Your guide to financial decisions: the 30's edition

If you didn’t begin to think seriously about your finances in your 20's, your 30's are a fantastic opportunity to get things in order to prepare for the road ahead. As Ferris Bueller told us all years ago, 'lives moves pretty fast' which becomes more true every decade. You may not be thinking about it now but college tuition for your kids will be on the docket before you know it as well as your retirement and, likely, future medical expenses. So it's time to get serious. NOW.

One of the unique challenges of this decade too is that this is probably the first time in your life that your financial decisions aren't just about you; they're affecting other people, too (i.e., your partner, children).

But this time also comes it with great opportunities to leverage your increased higher earning power to build a really bright financial future. It's actually pretty exciting!

Here are some tips for making the most financial gains you can in your thirties.

Maximize your earnings.Your 30's and 40's are the bridge between education and retirement. During this 20-year span, your earning power will probably accelerate at its highest rate in your life and you’ll be able to achieve many, if not all, of your long-term goals. (Really!)

Of course, with your achievements will come the need for more security to protect yourself – and your family -- from derailing the rest of your future. It can also be a time to make sure choices you made as a young adult are still helping you succeed.

Get set for life. Once you’ve started a family (a family can be you, your partner and a dog, it doesn't always have to mean kids, by the way), it’s time to buy a life insurance policy to protect your dependents from your untimely death. This is especially the case if your spouse doesn’t work. And after a child is born, you definitely need it.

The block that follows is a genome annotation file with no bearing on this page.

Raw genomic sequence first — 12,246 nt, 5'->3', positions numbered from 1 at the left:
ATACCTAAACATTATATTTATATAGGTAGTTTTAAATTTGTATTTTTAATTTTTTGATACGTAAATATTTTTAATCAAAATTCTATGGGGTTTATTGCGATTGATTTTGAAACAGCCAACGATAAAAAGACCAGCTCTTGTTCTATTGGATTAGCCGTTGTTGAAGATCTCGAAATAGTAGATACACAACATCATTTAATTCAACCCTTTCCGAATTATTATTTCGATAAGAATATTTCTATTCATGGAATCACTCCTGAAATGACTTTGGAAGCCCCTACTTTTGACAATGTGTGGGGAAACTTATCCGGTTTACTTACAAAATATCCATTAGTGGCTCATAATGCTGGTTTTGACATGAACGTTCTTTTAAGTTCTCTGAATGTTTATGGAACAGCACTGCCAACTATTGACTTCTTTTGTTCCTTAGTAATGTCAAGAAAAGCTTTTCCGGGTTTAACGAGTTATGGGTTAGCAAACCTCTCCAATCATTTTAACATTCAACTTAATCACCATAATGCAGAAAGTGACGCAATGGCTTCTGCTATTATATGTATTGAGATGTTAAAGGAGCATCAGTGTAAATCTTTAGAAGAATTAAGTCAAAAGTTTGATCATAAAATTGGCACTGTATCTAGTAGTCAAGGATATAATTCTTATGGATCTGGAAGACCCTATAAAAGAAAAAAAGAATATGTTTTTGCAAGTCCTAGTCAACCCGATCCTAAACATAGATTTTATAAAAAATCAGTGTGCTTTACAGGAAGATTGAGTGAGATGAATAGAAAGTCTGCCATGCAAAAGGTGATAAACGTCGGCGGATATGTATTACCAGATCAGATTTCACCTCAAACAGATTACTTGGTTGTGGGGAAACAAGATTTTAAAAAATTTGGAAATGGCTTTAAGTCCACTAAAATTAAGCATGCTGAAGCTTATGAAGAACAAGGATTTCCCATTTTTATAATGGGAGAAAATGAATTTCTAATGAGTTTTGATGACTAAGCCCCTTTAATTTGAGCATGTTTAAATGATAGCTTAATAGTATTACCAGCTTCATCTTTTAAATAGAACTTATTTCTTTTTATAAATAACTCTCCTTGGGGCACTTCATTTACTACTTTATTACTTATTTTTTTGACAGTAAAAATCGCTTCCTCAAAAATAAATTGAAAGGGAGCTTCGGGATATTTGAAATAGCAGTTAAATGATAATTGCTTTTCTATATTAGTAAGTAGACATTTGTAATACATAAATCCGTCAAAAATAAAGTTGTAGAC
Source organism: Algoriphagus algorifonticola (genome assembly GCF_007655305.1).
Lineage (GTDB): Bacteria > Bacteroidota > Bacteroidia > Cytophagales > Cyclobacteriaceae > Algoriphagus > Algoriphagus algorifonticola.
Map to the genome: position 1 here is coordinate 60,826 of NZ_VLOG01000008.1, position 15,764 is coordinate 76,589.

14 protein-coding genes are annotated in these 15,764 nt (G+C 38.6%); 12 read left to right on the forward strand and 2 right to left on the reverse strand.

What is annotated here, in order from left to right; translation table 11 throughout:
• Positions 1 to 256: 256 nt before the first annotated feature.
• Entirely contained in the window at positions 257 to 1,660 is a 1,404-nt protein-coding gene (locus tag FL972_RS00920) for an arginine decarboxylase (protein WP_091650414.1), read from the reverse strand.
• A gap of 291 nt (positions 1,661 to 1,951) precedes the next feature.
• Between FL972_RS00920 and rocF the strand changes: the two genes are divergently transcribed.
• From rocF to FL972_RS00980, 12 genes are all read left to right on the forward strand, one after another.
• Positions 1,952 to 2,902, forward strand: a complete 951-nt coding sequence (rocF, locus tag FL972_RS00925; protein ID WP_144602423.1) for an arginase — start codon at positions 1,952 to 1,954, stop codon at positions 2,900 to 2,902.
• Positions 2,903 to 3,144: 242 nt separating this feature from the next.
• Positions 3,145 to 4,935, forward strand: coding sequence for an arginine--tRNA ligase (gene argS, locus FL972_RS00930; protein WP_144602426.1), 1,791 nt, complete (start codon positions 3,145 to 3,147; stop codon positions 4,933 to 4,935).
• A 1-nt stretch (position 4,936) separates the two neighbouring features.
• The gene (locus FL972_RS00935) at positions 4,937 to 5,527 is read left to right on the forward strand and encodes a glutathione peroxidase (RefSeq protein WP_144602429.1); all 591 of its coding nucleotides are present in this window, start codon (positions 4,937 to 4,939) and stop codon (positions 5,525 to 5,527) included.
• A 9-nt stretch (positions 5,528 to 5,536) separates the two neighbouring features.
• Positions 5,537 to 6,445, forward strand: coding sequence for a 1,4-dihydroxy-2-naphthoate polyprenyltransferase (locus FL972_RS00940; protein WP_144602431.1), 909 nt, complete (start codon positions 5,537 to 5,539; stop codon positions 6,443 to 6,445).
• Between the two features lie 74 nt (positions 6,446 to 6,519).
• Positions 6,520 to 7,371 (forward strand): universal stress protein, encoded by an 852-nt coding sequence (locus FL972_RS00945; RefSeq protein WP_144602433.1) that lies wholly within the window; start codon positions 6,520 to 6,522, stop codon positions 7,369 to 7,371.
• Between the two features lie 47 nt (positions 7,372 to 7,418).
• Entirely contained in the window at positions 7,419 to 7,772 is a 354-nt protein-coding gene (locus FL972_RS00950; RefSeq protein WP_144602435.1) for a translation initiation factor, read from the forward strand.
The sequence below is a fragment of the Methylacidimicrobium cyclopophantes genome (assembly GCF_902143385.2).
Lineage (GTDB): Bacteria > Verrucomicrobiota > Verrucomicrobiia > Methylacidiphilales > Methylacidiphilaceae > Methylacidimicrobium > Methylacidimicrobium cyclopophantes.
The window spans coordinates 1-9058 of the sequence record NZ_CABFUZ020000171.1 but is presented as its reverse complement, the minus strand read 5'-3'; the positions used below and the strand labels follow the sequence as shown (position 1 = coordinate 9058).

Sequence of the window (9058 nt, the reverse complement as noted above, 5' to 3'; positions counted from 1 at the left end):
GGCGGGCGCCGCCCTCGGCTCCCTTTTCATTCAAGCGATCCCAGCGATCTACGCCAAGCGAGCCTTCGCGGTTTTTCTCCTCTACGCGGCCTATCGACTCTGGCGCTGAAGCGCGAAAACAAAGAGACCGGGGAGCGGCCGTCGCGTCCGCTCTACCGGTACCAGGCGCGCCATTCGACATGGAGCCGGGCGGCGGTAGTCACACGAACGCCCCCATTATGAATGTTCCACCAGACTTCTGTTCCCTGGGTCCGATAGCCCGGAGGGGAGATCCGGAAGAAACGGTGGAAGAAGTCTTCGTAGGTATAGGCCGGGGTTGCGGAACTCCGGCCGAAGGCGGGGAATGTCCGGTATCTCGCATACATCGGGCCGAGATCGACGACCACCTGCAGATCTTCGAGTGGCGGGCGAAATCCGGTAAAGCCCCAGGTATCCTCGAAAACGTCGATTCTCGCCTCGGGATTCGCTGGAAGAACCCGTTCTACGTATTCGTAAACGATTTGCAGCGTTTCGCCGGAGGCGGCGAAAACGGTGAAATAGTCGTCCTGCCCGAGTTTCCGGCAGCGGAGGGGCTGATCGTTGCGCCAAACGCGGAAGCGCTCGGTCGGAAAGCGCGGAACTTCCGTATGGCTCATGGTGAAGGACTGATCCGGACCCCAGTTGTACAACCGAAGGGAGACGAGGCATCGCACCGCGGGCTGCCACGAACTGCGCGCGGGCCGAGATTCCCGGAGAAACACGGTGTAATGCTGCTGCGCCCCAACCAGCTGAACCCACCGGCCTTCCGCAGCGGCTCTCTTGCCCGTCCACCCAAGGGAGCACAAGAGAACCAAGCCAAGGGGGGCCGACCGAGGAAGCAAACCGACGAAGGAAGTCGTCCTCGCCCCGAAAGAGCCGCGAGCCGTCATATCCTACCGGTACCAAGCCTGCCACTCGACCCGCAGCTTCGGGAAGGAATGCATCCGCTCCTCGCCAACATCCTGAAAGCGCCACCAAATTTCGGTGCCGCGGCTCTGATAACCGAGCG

But life insurance, like life, doesn’t last forever. Once your kids no longer need financial support, for example, or if you’ve already paid off your mortgage, you probably don’t need it as much. It might be weird to think about life insurance at your age, but it's a key part in ensuring security for the future of your loved ones.

The two most important questions when buying life insurance are: what type and how much?

There are two main types of life insurance policies – the two options are term life insurance and permanent life insurance. Each have their own benefits and drawbacks. Term life insurance provides a death benefit if you die within a set number of years and typically provides nothing if you live beyond that time.

Permanent life insurance is a mix of term insurance and an investment account that pays a benefit when you die – or it pays the unaccumulated cash value if you liquidate it before your death.

For most people, including parents of a young family, term life insurance makes the most sense because it provides the most value per dollar and costs less than permanent life insurance. Permanent life insurance has accompanying fees and commissions associated with the investment part of the policy since it includes an actively managed investment. For parents of a young family, for example, term insurance delivers the best coverage per dollar.

How much do you need? The conventional wisdom suggests that you want a sum that adequately supports your children through college and your spouse through retirement. Your individual savings targets and progress can change that, however, so work with a financial planner to determine the amount that’s best for you and your family. You can also use online calculators, like this one from the American Institute of Certified Public Accountants.

On the other hand, if you’ve saved adequately for retirement, your spouse, for example, may need less support once your kids graduate. You can work with a financial planner to determine the amount that’s best for you and your family. You can also get a good idea by using the numerous life-insurance calculators available online.

Be really, really savvy about credit. Hopefully, you’ve made it to this decade with smart money habits that kept your debt burden to a reasonable level. The trick now? Keep doing what you’re doing! At this age, it can be incredibly tempting to want to break out of your discipline, especially if you have friends whose lifestyles seem to be surpassing yours. Keeping up with the Joneses is just an illusion, though. Chances are, many of the people who seem to 'have it all' are actually strapped with debt and not getting ahead the way you think they are. You might be surprised.